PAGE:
Home Hedge Funds Tiger Cubs and the Danger of Hedge Funds Buying Too Many Unicorns

Tiger Cubs and the Danger of Hedge Funds Buying Too Many Unicorns

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Last year, when the tech sector was all the rage, hedge funds raced to private markets, writing million-dollar checks in minutes, to get exposure to the next-generation of unicorns before anyone else. As the Nasdaq selloff pummels their portfolios, it’s worth asking what their investments are worth now and if they have any second thoughts. 

The most prominent crossover investor — industry jargon for hedge funds that also do venture capital — is Chase Coleman’s Tiger Global Management LLC. The firm’s public stock positions fell from $46 billion at the end of 2021 to just over $26 billion as of March.

Though it began as a hedge fund, Tiger Global has supersized thanks to its private-equity business. As of October, Tiger Global managed about $95 billion — with its venture capital arm accounting for around two-thirds of the total. Its main hedge fund, a long-only fund and another that also makes some private wagers, managed about $35 billion. That side of the business lost about $16 billion in the first four months of the year.

Tiger Global’s aggressive dealmaking has shaken up the venture capital world. Last year, it backed 335 deals, or about 1.3 deals per business day, according to CB Insights. That outdid even the one deal per day by Masayoshi Son’s SoftBank Group Corp. In the first quarter this year, Tiger Global accelerated the pace, doing 129 deals.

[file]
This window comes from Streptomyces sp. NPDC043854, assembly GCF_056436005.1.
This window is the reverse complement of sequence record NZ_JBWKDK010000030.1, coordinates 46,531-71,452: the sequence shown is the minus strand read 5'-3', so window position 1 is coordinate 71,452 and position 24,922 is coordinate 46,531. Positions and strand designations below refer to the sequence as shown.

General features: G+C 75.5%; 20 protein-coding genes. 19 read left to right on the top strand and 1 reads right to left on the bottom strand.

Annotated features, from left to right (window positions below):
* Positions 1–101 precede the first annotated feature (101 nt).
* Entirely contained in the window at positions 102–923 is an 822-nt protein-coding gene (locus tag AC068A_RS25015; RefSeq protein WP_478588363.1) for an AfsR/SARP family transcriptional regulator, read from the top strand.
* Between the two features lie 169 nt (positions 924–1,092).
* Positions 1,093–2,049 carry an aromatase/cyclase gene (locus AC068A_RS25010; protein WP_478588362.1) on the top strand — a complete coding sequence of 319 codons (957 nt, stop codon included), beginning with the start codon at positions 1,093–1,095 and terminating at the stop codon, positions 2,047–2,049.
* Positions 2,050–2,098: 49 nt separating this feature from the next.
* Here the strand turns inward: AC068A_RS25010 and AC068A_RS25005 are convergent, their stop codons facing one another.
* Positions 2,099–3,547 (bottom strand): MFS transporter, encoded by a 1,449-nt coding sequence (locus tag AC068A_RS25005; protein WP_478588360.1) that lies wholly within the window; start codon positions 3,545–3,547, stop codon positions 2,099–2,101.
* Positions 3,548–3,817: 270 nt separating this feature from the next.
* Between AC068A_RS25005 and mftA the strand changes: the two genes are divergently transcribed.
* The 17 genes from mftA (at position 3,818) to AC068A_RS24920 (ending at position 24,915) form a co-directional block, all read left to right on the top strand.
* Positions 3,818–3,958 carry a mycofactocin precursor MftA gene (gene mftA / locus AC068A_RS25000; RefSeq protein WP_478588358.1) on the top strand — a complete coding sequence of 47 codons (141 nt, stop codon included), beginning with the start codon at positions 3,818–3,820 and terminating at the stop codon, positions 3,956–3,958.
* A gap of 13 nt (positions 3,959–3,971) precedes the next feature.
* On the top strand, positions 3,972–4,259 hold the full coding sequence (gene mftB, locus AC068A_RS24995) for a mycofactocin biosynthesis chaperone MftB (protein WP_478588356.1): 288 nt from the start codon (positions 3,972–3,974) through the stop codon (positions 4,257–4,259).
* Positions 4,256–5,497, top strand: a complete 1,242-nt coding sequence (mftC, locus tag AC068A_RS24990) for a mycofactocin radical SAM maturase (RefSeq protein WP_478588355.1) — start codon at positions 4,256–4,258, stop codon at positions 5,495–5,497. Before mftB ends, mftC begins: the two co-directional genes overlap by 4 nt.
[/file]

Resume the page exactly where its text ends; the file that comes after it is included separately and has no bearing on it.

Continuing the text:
This voracious appetite was backed by equally eager clients. In March, Tiger Global raised $12.7 billion for its latest venture capital fund, almost twice its previous growth fund, which had collected $6.7 billion just a year earlier. The new fund already started investing.

Tiger Global is an outlier but not an exception. Other Tiger Cubs — named for money managers who previously worked at Julian Robertson’s Tiger Management — are also enthusiastic crossovers. Fellow cub Philippe Laffont and his Coatue Management LLC is the world’s fourth-largest unicorn investor, according to Crunchbase. Coatue has participated in 258 deals since 2021, data provided by CB Insights show. 

These venture capital deals were made close to the market top. Much has changed since. The Nasdaq 100 Index, a benchmark for large-cap tech stocks, is down 25% this year. Shares of newly minted initial public offerings, such as Coinbase Global Inc. and Robinhood Markets Inc., are deep under water.

Meanwhile, SPACs, a trendy way for very young companies to go public in recent years, are losing even their investment bankers under the harsh glare of skeptical regulators. As such, investors will inevitably ask what they bought into. According to Tiger Global, its latest fund has about 900 investors.

Fortunately, venture capital does not have to slash its portfolio value every time the Nasdaq tumbles — one good reason that draws hedge funds to cross over in the first place. There’s a lot of leeway in judging the fair value of closely held unicorns, but funds do need to write down their portfolios if there’s an extended downturn in public markets.